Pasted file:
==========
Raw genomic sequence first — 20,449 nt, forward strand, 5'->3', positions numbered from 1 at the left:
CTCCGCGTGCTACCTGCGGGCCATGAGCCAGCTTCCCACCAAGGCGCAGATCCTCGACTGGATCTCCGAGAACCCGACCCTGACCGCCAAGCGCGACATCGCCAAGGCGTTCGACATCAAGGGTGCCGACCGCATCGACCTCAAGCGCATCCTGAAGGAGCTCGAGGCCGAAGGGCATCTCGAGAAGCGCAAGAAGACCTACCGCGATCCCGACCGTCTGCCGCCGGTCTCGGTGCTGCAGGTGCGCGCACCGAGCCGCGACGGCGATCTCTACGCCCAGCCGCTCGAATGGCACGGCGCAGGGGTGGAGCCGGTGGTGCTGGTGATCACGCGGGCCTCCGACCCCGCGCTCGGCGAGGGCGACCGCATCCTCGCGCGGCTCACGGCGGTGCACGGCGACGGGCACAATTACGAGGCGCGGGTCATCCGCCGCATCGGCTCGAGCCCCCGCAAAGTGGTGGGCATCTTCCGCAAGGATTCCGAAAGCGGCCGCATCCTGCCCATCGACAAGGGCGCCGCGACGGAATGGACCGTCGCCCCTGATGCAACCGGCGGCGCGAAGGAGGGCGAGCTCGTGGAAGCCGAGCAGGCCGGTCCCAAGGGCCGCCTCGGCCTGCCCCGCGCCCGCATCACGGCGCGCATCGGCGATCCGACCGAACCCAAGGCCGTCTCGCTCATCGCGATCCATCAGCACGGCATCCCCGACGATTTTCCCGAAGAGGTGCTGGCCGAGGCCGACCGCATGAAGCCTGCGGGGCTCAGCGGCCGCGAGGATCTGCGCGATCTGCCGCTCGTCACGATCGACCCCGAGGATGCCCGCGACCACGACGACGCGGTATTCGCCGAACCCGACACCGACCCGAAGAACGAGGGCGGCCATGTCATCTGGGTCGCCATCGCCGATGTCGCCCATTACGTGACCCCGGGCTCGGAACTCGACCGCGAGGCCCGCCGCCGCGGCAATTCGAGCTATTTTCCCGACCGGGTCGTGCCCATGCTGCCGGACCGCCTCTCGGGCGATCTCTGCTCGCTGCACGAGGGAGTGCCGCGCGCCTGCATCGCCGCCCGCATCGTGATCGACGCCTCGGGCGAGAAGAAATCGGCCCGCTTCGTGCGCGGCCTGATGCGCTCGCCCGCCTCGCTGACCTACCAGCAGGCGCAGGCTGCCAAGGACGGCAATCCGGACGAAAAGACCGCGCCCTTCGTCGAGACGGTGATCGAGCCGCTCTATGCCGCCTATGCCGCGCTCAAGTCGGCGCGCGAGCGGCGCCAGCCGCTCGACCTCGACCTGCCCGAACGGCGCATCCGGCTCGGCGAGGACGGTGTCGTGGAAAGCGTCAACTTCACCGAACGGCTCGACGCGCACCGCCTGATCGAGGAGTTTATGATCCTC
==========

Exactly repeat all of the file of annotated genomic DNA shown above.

Raw genomic sequence first — 20,449 nt, forward strand, 5'->3', positions numbered from 1 at the left:
CTCCGCGTGCTACCTGCGGGCCATGAGCCAGCTTCCCACCAAGGCGCAGATCCTCGACTGGATCTCCGAGAACCCGACCCTGACCGCCAAGCGCGACATCGCCAAGGCGTTCGACATCAAGGGTGCCGACCGCATCGACCTCAAGCGCATCCTGAAGGAGCTCGAGGCCGAAGGGCATCTCGAGAAGCGCAAGAAGACCTACCGCGATCCCGACCGTCTGCCGCCGGTCTCGGTGCTGCAGGTGCGCGCACCGAGCCGCGACGGCGATCTCTACGCCCAGCCGCTCGAATGGCACGGCGCAGGGGTGGAGCCGGTGGTGCTGGTGATCACGCGGGCCTCCGACCCCGCGCTCGGCGAGGGCGACCGCATCCTCGCGCGGCTCACGGCGGTGCACGGCGACGGGCACAATTACGAGGCGCGGGTCATCCGCCGCATCGGCTCGAGCCCCCGCAAAGTGGTGGGCATCTTCCGCAAGGATTCCGAAAGCGGCCGCATCCTGCCCATCGACAAGGGCGCCGCGACGGAATGGACCGTCGCCCCTGATGCAACCGGCGGCGCGAAGGAGGGCGAGCTCGTGGAAGCCGAGCAGGCCGGTCCCAAGGGCCGCCTCGGCCTGCCCCGCGCCCGCATCACGGCGCGCATCGGCGATCCGACCGAACCCAAGGCCGTCTCGCTCATCGCGATCCATCAGCACGGCATCCCCGACGATTTTCCCGAAGAGGTGCTGGCCGAGGCCGACCGCATGAAGCCTGCGGGGCTCAGCGGCCGCGAGGATCTGCGCGATCTGCCGCTCGTCACGATCGACCCCGAGGATGCCCGCGACCACGACGACGCGGTATTCGCCGAACCCGACACCGACCCGAAGAACGAGGGCGGCCATGTCATCTGGGTCGCCATCGCCGATGTCGCCCATTACGTGACCCCGGGCTCGGAACTCGACCGCGAGGCCCGCCGCCGCGGCAATTCGAGCTATTTTCCCGACCGGGTCGTGCCCATGCTGCCGGACCGCCTCTCGGGCGATCTCTGCTCGCTGCACGAGGGAGTGCCGCGCGCCTGCATCGCCGCCCGCATCGTGATCGACGCCTCGGGCGAGAAGAAATCGGCCCGCTTCGTGCGCGGCCTGATGCGCTCGCCCGCCTCGCTGACCTACCAGCAGGCGCAGGCTGCCAAGGACGGCAATCCGGACGAAAAGACCGCGCCCTTCGTCGAGACGGTGATCGAGCCGCTCTATGCCGCCTATGCCGCGCTCAAGTCGGCGCGCGAGCGGCGCCAGCCGCTCGACCTCGACCTGCCCGAACGGCGCATCCGGCTCGGCGAGGACGGTGTCGTGGAAAGCGTCAACTTCACCGAACGGCTCGACGCGCACCGCCTGATCGAGGAGTTTATGATCCTC